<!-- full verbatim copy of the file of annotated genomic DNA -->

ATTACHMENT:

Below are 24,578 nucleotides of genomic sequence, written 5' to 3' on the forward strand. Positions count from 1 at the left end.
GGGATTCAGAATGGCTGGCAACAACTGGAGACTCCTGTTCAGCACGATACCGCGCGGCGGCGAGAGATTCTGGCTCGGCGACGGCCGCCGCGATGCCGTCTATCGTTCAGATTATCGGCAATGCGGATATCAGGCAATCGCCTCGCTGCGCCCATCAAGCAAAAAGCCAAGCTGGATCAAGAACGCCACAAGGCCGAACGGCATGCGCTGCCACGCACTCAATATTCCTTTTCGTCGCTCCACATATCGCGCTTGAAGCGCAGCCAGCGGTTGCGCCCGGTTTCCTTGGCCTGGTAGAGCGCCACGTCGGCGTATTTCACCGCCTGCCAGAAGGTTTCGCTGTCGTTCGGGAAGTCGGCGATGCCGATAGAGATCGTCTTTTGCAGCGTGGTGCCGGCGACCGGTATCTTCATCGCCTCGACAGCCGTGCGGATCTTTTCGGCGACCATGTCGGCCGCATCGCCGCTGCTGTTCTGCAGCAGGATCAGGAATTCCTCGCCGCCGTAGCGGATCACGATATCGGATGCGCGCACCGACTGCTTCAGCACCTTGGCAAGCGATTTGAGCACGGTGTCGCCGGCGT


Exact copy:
Below are 24,578 nucleotides of genomic sequence, written 5' to 3' on the forward strand. Positions count from 1 at the left end.
GGGATTCAGAATGGCTGGCAACAACTGGAGACTCCTGTTCAGCACGATACCGCGCGGCGGCGAGAGATTCTGGCTCGGCGACGGCCGCCGCGATGCCGTCTATCGTTCAGATTATCGGCAATGCGGATATCAGGCAATCGCCTCGCTGCGCCCATCAAGCAAAAAGCCAAGCTGGATCAAGAACGCCACAAGGCCGAACGGCATGCGCTGCCACGCACTCAATATTCCTTTTCGTCGCTCCACATATCGCGCTTGAAGCGCAGCCAGCGGTTGCGCCCGGTTTCCTTGGCCTGGTAGAGCGCCACGTCGGCGTATTTCACCGCCTGCCAGAAGGTTTCGCTGTCGTTCGGGAAGTCGGCGATGCCGATAGAGATCGTCTTTTGCAGCGTGGTGCCGGCGACCGGTATCTTCATCGCCTCGACAGCCGTGCGGATCTTTTCGGCGACCATGTCGGCCGCATCGCCGCTGCTGTTCTGCAGCAGGATCAGGAATTCCTCGCCGCCGTAGCGGATCACGATATCGGATGCGCGCACCGACTGCTTCAGCACCTTGGCAAGCGATTTGAGCACGGTGTCGCCGGCGT